December 14, 1993
Tragic stories like the recent killing of family members by a fifteen-year-old boy will haunt us for a long time. That he murdered his family is heart-wrenching enough, but his reasons are almost beyond comprehension.
Most of us become angry at people for rude behavior, for thoughtlessness, for making our lives somewhat uncomfortable. Young people do get upset with parents who make what seems like senseless demands. Parents also get angry with children who frustrate and disobey them, who act without thinking or think up dozens of ways to avoid taking action.
Family conflict is unavoidable and every family clashes from time to time. What must not be avoided is dealing with anger, misunderstandings, and hurt feelings. If conflict is not resolved, anger builds like water behind a dam. Eventually, it will flood somewhere.
But what can a person do with anger? Proverbs 29:11 says, “A fool gives full vent to his anger, but a wise man keeps himself under control.” Does it mean that instead of blowing up, we should pretend we are not angry? That kind of pretense seldom fools anyone.
Does the verse mean we should refuse to acknowledge even to ourselves that we are angry? I have known people whose moral code told them it was wrong to be angry but their pride would not allow them to admit it. Every time something made them angry they convinced themselves they were not really angry and either renamed their feelings into something more acceptable or denied the emotion, and buried it. Most of us know that is not very healthy. It leads to ulcers and dangerous self-deception.
So what does the self-controlled angry person do? Do they blame themselves for having a bad temper, confess anger as sin, and ask God to forgive them? Maybe. Anger is sometimes unwarranted or an over-reaction and is definitely sinful. But is it always wrong?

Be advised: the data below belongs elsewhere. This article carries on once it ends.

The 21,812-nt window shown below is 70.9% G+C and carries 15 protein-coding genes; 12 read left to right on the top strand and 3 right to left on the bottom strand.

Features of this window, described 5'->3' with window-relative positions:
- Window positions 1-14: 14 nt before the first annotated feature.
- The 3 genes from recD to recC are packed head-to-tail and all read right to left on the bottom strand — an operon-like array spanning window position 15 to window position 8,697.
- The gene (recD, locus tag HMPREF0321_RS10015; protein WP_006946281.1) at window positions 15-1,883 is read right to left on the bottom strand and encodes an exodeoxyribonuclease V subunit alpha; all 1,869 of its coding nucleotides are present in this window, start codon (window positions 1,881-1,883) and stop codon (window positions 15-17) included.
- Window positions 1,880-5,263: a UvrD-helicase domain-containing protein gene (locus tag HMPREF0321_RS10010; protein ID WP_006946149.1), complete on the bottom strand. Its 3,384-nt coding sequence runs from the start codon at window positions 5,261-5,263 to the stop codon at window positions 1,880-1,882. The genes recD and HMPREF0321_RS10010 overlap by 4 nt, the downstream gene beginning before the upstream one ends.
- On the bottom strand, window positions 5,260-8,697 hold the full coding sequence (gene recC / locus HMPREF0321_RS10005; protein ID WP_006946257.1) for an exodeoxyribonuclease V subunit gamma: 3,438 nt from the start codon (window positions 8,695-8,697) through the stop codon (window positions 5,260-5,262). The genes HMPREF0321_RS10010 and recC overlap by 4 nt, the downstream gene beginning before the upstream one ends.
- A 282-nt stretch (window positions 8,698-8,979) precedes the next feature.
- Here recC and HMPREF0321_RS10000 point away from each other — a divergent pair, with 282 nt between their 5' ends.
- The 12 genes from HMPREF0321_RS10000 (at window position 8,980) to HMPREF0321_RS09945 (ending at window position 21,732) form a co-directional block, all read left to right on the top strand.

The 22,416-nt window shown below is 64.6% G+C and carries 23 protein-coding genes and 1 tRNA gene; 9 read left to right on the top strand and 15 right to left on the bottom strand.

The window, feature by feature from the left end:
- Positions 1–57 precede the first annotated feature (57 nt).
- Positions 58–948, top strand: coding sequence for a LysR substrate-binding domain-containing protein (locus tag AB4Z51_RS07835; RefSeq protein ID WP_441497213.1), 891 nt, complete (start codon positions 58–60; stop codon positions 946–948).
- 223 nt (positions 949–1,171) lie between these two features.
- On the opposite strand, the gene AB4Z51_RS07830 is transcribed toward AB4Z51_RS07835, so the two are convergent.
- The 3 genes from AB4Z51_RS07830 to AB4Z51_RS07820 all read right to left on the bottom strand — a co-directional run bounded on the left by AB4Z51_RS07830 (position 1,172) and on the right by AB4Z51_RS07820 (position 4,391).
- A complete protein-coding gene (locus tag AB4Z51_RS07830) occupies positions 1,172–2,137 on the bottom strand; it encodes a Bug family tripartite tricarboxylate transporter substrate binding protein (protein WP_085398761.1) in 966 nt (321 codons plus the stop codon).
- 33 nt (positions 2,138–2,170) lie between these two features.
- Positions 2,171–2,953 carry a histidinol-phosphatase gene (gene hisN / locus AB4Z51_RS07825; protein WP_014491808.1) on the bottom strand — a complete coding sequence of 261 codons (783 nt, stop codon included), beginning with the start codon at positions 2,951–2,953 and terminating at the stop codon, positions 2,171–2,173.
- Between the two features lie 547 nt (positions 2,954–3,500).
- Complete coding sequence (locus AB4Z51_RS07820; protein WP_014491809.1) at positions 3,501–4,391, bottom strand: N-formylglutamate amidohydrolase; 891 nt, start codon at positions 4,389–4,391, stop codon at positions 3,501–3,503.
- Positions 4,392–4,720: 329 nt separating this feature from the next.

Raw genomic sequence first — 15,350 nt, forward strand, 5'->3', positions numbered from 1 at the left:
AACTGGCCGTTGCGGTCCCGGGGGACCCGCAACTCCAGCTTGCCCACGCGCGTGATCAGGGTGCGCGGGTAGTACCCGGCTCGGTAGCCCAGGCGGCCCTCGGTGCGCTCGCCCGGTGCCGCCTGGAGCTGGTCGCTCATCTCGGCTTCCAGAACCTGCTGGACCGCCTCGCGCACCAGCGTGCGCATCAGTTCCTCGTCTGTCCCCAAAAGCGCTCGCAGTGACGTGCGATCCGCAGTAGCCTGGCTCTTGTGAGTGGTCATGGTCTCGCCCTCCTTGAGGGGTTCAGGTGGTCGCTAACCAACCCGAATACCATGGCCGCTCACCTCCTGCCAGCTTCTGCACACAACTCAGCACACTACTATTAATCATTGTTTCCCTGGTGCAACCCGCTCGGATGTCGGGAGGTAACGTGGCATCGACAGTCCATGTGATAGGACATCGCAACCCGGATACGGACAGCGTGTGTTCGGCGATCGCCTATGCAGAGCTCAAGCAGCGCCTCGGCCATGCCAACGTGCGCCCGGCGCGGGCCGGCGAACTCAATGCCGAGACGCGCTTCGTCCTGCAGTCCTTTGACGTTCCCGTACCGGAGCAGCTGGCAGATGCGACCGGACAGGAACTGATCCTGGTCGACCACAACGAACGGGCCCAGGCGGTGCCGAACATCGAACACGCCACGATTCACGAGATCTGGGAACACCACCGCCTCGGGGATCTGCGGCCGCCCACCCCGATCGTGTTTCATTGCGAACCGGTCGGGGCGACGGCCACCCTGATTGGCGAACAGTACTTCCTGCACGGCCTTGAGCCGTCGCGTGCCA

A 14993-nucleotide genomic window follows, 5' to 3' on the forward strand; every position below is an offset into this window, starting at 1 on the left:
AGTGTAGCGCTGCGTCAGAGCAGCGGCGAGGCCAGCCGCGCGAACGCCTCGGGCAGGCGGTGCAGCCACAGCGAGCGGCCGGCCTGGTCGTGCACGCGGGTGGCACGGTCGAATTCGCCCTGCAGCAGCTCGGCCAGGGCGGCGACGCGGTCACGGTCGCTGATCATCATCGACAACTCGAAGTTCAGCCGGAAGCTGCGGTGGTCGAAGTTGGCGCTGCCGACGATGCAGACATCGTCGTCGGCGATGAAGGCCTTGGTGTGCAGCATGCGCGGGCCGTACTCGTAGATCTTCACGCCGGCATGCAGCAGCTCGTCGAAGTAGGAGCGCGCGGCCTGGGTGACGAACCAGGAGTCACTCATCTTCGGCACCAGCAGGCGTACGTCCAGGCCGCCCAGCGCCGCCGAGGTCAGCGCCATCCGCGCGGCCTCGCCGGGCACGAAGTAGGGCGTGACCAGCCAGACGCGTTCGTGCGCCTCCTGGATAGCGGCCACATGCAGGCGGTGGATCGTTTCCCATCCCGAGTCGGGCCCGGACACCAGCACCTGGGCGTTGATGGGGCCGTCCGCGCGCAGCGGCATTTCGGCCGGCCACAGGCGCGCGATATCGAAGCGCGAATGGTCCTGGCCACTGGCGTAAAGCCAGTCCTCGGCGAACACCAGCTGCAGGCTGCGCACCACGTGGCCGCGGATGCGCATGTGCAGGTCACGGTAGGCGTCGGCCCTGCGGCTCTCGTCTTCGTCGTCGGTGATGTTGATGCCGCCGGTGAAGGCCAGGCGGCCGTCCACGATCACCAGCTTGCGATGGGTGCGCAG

Better advice says otherwise: “Be angry and sin not; do not let the sun go down on your anger” (see Ephesians 4).
Sometimes it is possible to “be angry” without sinning. If someone does something wrong, harmful, or from unkind motives, the most natural response is anger. In fact, God gets angry at our sin. While we may have more selfish reasons to be mad, anger itself is not the issue: what is important are the various things we do in our anger.
One of them is to get even. When someone hurts me, I want to hurt them back. When someone yells at me, I raise my voice at them. But anger only begets anger and leads to wars.
Sometimes I try to put away my anger denying I have a reason to be angry, or even making excuses for the other person. While I could be simply refusing to acknowledge my hurt feelings or trying to be “big about it,” this is also a way to avoid confronting the situation.
Actually, confrontation is not always a bad thing to do when someone hurts us. While it is important to wait until we cool down, Paul says we should do something before the day ends. For one thing, it will not “seem” as important the next day and we might repress it. This eventually leads to a flood.
For the fifteen-year-old, an angry flood came out in cold, calculating violence. He was perhaps provoked, we may never know, but he did not deal with his anger in a godly way. Instead he let it build until it burst. Sadly, even though he thinks he destroyed those who made him angry, what he really did was destroy himself.